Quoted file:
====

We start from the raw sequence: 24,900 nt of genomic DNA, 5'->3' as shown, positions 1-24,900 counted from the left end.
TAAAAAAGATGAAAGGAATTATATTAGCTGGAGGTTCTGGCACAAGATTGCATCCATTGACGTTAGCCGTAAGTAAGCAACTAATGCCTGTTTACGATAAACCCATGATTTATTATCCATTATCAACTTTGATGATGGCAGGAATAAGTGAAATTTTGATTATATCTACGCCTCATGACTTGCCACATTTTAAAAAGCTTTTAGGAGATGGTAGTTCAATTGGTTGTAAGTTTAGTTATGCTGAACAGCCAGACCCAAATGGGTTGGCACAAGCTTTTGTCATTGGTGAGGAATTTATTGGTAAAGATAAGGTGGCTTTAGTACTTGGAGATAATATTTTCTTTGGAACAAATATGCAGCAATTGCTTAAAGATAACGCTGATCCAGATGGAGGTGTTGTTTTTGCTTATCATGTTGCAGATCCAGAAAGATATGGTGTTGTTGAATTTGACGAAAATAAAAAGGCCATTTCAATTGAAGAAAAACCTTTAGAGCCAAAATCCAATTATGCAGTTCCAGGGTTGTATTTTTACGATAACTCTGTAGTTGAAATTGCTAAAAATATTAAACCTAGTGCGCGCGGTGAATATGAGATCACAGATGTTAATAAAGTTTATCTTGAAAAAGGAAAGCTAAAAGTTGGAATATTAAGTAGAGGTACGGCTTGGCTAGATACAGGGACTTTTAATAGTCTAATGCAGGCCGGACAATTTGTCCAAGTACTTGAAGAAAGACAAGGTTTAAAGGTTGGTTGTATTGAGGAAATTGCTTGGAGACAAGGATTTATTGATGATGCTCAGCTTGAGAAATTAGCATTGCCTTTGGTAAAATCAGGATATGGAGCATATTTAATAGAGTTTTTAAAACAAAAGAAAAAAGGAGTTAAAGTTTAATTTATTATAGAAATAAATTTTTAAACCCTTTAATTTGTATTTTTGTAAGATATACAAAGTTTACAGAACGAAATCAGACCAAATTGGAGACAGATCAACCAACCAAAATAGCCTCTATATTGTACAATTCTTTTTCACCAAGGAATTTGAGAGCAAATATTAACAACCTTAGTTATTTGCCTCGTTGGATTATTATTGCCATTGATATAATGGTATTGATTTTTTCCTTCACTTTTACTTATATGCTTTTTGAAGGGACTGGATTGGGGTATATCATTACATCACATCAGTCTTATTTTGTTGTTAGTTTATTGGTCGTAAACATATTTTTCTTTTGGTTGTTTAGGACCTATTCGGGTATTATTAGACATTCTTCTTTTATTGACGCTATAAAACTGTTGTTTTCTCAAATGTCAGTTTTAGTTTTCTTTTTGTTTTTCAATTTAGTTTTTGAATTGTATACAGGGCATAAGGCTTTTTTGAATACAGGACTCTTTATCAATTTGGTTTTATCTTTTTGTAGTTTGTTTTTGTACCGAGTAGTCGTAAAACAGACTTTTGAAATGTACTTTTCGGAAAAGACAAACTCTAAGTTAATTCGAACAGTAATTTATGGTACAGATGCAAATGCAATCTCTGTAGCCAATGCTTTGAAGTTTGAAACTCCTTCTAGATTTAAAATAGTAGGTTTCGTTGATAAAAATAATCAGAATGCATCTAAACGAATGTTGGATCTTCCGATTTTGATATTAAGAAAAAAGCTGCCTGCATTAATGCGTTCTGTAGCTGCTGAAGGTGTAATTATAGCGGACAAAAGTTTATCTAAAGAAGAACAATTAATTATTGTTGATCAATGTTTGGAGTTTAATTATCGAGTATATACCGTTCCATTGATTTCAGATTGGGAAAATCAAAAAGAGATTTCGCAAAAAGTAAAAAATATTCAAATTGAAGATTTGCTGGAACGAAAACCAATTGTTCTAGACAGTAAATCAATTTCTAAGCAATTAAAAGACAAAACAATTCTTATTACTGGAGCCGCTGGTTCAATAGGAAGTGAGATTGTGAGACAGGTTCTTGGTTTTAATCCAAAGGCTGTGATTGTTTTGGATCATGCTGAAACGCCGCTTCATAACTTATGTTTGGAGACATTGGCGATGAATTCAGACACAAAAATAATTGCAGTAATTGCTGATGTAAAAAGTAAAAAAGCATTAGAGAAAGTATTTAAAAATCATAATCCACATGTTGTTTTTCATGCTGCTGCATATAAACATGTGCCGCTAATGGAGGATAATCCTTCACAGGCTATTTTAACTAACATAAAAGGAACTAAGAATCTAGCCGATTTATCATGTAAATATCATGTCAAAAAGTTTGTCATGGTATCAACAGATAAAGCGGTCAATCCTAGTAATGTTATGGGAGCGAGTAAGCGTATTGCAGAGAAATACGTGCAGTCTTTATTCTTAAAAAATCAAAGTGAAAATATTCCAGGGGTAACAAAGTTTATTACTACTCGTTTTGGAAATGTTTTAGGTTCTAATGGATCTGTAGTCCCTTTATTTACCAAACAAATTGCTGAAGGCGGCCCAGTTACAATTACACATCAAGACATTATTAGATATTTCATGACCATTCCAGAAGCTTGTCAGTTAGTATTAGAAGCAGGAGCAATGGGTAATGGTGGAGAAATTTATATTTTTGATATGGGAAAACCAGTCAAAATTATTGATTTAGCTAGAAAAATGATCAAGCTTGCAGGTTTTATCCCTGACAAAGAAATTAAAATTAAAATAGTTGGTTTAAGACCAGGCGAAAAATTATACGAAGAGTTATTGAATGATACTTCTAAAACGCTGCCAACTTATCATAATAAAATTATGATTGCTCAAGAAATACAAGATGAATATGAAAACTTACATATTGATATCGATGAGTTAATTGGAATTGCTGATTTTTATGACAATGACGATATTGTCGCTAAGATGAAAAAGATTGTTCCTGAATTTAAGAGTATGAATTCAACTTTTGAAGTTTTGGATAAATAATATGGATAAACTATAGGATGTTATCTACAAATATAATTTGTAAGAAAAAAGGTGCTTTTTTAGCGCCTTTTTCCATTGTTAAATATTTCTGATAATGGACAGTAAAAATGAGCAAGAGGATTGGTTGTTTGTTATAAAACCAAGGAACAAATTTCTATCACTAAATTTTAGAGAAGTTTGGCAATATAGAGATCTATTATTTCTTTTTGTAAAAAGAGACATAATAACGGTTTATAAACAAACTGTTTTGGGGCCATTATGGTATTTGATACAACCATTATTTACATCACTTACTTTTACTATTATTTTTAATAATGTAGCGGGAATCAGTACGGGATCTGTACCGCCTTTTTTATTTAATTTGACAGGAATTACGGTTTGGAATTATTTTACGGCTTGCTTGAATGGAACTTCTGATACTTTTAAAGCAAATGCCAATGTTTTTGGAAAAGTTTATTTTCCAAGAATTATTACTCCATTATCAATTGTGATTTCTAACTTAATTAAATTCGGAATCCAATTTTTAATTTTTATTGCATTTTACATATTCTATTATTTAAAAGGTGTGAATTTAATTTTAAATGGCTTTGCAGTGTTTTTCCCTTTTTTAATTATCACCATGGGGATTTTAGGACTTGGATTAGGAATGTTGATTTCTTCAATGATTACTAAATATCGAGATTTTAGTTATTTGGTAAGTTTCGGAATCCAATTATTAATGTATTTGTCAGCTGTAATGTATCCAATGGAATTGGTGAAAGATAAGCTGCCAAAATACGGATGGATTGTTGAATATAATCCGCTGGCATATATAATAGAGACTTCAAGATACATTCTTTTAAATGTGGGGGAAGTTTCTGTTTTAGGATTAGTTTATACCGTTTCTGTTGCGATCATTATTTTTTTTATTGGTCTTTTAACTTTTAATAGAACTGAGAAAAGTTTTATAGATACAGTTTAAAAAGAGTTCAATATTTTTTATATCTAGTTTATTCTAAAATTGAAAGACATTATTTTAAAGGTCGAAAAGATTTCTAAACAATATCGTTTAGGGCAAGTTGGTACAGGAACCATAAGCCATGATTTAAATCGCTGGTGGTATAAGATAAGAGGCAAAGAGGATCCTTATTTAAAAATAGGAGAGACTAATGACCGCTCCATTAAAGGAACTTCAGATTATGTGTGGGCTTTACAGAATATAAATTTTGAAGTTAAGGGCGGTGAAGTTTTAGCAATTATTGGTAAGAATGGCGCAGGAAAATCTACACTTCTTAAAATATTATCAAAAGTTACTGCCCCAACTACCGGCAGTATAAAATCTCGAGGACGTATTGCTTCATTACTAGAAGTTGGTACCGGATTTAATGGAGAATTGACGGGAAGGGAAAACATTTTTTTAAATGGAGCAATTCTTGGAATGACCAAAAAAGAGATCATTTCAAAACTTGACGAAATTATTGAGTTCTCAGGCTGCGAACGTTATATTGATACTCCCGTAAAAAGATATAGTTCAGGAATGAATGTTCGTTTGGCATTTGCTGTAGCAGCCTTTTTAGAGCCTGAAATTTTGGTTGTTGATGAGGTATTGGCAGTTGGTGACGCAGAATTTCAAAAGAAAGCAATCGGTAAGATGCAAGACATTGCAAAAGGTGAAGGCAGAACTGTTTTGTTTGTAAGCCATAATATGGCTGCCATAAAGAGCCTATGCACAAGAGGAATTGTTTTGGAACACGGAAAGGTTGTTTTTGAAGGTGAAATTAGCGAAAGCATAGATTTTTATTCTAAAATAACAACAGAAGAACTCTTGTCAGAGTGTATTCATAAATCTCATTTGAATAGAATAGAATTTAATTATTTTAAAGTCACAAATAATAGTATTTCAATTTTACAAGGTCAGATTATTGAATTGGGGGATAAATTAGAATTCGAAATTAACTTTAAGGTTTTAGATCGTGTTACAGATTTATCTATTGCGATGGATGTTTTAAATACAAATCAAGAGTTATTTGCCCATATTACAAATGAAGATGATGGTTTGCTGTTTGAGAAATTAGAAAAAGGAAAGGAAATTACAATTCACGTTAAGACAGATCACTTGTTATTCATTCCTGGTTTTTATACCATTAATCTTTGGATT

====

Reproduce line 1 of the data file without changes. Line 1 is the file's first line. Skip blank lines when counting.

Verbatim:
We start from the raw sequence: 24,900 nt of genomic DNA, 5'->3' as shown, positions 1-24,900 counted from the left end.